The Meaning of Evolution

The book may be read with equal profit and pleasure by the general reader, the student, and the expert.-Ashley Montagu, Isis This book is, without question, the best general work on the meaning of evolution to appear in our time.

The Meaning of Evolution

A world-famous scientist presents a synthesis of modern views on the principles of evolution. The result of twenty-five years of research, The Meaning of Evolution follows the rise and fall of the dynasties of life through the 2,000,000,000 years of the history of earth. It explains what forces have been acting to bring about evolution and re-examines human aims, values, and duties in the light of what science discloses of the nature of man and of his place in the history of life. The clearest and soundest exposition of the nature of the evolutionary process that has yet been written...The book may be read with equal profit and pleasure by the general reader, the student, and the expert.-Ashley Montagu, Isis This book is, without question, the best general work on the meaning of evolution to appear in our time.-The New York Times

Code Biology

This book is the study of all codes of life with the standard methods of science. The genetic code and the codes of culture have been known for a long time and represent the historical foundation of this book.

Code Biology

This book is the study of all codes of life with the standard methods of science. The genetic code and the codes of culture have been known for a long time and represent the historical foundation of this book. What is really new in this field is the study of all codes that came after the genetic code and before the codes of culture. The existence of these organic codes, however, is not only a major experimental fact. It is one of those facts that have extraordinary theoretical implications. The first is that most events of macroevolution were associated with the origin of new organic codes, and this gives us a completely new reconstruction of the history of life. The second implication is that codes involve meaning and we need therefore to introduce in biology not only the concept of information but also the concept of biological meaning. The third theoretical implication comes from the fact that the organic codes have been highly conserved in evolution, which means that they are the greatest invariants of life. The study of the organic codes, in short, is bringing to light new mechanisms that have operated in the history of life and new fundamental concepts in biology.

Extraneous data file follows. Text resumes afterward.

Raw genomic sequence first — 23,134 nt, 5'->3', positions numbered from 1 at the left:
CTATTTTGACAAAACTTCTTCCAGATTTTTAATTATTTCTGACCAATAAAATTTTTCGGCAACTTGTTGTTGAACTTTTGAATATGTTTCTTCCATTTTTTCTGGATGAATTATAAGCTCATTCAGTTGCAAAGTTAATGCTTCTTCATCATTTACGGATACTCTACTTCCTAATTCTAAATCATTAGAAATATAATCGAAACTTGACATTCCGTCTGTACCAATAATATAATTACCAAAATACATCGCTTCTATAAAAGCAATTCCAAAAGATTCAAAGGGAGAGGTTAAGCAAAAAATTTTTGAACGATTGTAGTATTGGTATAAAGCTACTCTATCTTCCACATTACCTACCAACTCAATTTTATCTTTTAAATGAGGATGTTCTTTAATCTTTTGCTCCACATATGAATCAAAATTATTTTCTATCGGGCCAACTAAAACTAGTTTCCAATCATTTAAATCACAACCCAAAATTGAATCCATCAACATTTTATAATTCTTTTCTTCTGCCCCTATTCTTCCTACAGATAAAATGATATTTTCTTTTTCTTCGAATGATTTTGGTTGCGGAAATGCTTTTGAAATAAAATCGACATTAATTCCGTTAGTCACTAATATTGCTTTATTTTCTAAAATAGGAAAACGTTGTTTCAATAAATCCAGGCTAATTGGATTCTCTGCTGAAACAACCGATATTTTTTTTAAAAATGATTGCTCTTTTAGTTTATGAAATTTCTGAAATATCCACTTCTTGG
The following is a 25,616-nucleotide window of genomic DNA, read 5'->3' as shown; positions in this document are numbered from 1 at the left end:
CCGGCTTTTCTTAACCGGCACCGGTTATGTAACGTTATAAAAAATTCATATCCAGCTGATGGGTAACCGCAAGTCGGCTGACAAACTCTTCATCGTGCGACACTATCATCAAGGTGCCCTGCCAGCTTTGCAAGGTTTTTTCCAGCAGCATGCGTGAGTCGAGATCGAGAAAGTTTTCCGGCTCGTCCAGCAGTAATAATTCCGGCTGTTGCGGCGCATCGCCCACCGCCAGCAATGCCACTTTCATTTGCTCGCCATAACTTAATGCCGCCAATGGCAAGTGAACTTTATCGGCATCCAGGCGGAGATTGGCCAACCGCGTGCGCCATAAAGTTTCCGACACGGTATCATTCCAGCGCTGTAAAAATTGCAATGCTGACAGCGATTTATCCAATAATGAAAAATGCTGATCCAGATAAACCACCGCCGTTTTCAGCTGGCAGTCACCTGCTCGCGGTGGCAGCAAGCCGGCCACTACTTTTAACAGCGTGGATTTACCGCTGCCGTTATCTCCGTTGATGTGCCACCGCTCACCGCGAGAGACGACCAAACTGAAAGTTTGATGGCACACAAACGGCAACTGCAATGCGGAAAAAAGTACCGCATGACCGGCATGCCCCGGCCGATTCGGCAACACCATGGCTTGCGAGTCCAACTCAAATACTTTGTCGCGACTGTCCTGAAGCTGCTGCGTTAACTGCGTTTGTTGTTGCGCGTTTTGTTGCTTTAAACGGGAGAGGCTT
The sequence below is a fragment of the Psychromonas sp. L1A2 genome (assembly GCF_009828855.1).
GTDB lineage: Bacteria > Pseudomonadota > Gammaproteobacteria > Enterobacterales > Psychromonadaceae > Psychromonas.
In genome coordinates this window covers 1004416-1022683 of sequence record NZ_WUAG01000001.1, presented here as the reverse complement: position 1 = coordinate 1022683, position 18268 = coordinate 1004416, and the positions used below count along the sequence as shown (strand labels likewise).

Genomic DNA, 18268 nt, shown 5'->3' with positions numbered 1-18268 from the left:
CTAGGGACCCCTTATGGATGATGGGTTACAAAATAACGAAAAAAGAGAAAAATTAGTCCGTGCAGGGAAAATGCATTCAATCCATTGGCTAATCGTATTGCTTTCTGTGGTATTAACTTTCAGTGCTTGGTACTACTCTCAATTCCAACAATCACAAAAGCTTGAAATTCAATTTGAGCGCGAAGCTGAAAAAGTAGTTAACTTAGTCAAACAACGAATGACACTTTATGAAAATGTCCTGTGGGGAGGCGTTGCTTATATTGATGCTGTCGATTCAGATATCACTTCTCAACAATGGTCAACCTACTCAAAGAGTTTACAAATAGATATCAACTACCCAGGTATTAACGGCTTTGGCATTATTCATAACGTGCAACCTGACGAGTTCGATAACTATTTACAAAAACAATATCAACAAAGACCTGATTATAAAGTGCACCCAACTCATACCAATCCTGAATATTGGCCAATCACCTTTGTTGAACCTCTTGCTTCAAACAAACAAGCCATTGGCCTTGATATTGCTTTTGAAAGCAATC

Darwin God and the Meaning of Life

The tailbone is another vestige of our evolutionary history, a 'stamp of our lowly origin' as Darwin put it. Speaking of tails, did you ... The key findinghereisthatall lifeonearthemploys the same genetic code. Thatis, acrossall species ...

Darwin  God and the Meaning of Life

If you accept evolutionary theory, can you also believe in God? Are human beings superior to other animals, or is this just a human prejudice? Does Darwin have implications for heated issues like euthanasia and animal rights? Does evolution tell us the purpose of life, or does it imply that life has no ultimate purpose? Does evolution tell us what is morally right and wrong, or does it imply that ultimately 'nothing' is right or wrong? In this fascinating and intriguing book, Steve Stewart-Williams addresses these and other fundamental philosophical questions raised by evolutionary theory and the exciting new field of evolutionary psychology. Drawing on biology, psychology and philosophy, he argues that Darwinian science supports a view of a godless universe devoid of ultimate purpose or moral structure, but that we can still live a good life and a happy life within the confines of this view.

The Evolving World

This book provides the first truly accessible and balanced account of how evolution has become a tool with applications that are thoroughly integrated, and deeply useful, in our everyday lives and our societies, often in ways that we do not ...

The Evolving World

In the 150 years since Darwin, evolutionary biology has proven as essential as it is controversial, a critical concept for answering questions about everything from the genetic code and the structure of cells to the reproduction, development, and migration of animal and plant life. But today, as David P. Mindell makes undeniably clear in The Evolving World, evolutionary biology is much more than an explanatory concept. It is indispensable to the world we live in. This book provides the first truly accessible and balanced account of how evolution has become a tool with applications that are thoroughly integrated, and deeply useful, in our everyday lives and our societies, often in ways that we do not realize. When we domesticate wild species for agriculture or companionship; when we manage our exposure to pathogens and prevent or control epidemics; when we foster the diversity of species and safeguard the functioning of ecosystems: in each of these cases, Mindell shows us, evolutionary biology applies. It is at work when we recognize that humans represent a single evolutionary family with variant cultures but shared biological capabilities and motivations. And last but not least, we see here how evolutionary biology comes into play when we use knowledge of evolution to pursue justice within the legal system and to promote further scientific discovery through education and academic research. More than revealing evolution's everyday uses and value, The Evolving World demonstrates the excitement inherent in its applications--and convinces us as never before that evolutionary biology has become absolutely necessary for human existence.